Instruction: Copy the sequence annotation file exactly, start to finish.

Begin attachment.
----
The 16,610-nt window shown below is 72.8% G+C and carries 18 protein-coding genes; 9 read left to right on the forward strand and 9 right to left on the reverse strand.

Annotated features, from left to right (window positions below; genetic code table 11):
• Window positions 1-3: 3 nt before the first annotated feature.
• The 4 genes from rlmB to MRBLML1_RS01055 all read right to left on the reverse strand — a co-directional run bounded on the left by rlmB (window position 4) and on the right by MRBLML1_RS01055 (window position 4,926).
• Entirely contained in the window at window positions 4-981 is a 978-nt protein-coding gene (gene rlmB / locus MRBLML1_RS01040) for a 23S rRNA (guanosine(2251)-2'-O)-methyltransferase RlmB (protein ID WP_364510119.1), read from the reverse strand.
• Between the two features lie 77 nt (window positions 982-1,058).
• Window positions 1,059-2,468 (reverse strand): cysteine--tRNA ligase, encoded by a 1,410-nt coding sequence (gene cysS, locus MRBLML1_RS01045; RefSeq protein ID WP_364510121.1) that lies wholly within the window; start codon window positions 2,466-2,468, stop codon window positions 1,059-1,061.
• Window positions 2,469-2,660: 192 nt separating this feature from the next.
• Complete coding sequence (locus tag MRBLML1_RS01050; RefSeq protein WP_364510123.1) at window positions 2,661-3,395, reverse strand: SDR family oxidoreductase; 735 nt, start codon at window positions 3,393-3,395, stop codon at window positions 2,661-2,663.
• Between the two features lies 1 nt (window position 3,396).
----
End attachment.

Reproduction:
The 16,610-nt window shown below is 72.8% G+C and carries 18 protein-coding genes; 9 read left to right on the forward strand and 9 right to left on the reverse strand.

Annotated features, from left to right (window positions below; genetic code table 11):
• Window positions 1-3: 3 nt before the first annotated feature.
• The 4 genes from rlmB to MRBLML1_RS01055 all read right to left on the reverse strand — a co-directional run bounded on the left by rlmB (window position 4) and on the right by MRBLML1_RS01055 (window position 4,926).
• Entirely contained in the window at window positions 4-981 is a 978-nt protein-coding gene (gene rlmB / locus MRBLML1_RS01040) for a 23S rRNA (guanosine(2251)-2'-O)-methyltransferase RlmB (protein ID WP_364510119.1), read from the reverse strand.
• Between the two features lie 77 nt (window positions 982-1,058).
• Window positions 1,059-2,468 (reverse strand): cysteine--tRNA ligase, encoded by a 1,410-nt coding sequence (gene cysS, locus MRBLML1_RS01045; RefSeq protein ID WP_364510121.1) that lies wholly within the window; start codon window positions 2,466-2,468, stop codon window positions 1,059-1,061.
• Window positions 2,469-2,660: 192 nt separating this feature from the next.
• Complete coding sequence (locus tag MRBLML1_RS01050; RefSeq protein WP_364510123.1) at window positions 2,661-3,395, reverse strand: SDR family oxidoreductase; 735 nt, start codon at window positions 3,393-3,395, stop codon at window positions 2,661-2,663.
• Between the two features lies 1 nt (window position 3,396).